An introduction to the classical three-body problem

Lagrange’s periodic solution with three bodies at vertices of equilateral triangles. The constant ratios of separations
are functions of the mass ratios alone

Govind S. Krishnaswami, Himalaya Senapati
The classical three-body problem arose in an attempt to understand the effect of the Sun on the Moon’s Keplerian orbit around the Earth. It has attracted the attention of some of the best physicists and mathematicians and led to the discovery of chaos. We survey the three-body problem in its historical context and use it to introduce several ideas and techniques that have been developed to understand classical mechanical systems.


John Archibald Wheeler: A Biographical Memoir

John Wheeler as a postdoc of Niels Bohr in
Copenhagen, 1934

Kip S. Thorne
John Archibald Wheeler was a theoretical physicist who worked on both down-to-earth projects and highly speculative ideas, and always emphasized the importance of experiment and observation, even when speculating wildly. His research and insights had large impacts on nuclear and particle physics, the design of nuclear weapons, general relativity and relativistic astrophysics, and quantum gravity and quantum information. But his greatest impacts were through the students, postdocs, and mature physicists whom he educated and inspired.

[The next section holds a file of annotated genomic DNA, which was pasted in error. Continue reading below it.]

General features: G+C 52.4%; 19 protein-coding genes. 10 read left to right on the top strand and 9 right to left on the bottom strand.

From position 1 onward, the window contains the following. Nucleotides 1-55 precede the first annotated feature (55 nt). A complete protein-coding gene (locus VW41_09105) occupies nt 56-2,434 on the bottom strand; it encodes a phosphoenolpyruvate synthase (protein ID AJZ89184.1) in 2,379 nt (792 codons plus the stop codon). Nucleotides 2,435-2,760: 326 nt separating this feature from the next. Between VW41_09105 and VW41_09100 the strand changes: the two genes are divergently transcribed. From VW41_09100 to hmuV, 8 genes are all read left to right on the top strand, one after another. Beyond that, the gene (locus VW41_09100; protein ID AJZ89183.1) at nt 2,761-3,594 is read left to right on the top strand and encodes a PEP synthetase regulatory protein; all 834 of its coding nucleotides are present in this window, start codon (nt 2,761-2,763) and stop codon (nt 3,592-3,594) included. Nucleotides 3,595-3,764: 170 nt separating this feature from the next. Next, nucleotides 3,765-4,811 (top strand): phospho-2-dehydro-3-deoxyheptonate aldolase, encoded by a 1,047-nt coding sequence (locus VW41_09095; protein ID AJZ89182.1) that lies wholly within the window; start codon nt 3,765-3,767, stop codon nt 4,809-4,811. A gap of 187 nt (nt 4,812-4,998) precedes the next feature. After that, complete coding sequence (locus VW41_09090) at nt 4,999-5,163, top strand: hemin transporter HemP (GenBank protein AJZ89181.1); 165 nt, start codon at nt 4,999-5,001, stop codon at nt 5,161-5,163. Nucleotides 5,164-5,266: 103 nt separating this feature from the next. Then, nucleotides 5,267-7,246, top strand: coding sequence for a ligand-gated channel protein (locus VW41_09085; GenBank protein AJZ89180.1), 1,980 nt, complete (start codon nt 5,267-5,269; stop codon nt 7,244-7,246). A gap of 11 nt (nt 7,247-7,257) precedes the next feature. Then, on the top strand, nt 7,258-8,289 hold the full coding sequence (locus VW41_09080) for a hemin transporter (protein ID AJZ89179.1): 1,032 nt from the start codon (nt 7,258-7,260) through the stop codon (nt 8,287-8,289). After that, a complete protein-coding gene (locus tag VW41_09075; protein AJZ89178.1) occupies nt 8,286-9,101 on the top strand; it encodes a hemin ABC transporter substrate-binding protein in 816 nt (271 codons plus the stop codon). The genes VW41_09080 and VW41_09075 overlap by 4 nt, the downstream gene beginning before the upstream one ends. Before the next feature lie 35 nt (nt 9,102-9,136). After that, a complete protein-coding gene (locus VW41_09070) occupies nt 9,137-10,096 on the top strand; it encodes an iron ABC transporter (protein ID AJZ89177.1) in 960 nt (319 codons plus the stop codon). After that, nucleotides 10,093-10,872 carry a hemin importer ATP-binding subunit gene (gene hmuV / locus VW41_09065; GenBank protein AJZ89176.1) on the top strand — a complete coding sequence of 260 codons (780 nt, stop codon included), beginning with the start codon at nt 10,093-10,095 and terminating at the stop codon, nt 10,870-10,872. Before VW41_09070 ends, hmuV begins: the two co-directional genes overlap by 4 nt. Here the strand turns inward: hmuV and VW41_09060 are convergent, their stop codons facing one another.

He was guided by what he called the principle of radical conservatism, inspired by Niels Bohr: base your research on well established physical laws (be conservative), but push them into the most extreme conceivable domains (be radical). He often pushed far beyond the boundaries of well understood physics, speculating in prescient ways that inspired future generations of physicists.
After completing his PhD with Karl Herzfeld at Johns Hopkins University (1933), Wheeler embarked on a postdoctoral year with Gregory Breit at NYU and another with Niels Bohr in Copenhagen. He then moved to a three-year assistant professorship at the University of North Carolina (1935-37), followed by a 40 year professorial career at Princeton University (1937-1976) and then ten years as a professor at the University of Texas, Austin (1976-1987). He returned to Princeton in retirement but remained actively and intensely engaged with physics right up to his death at age 96.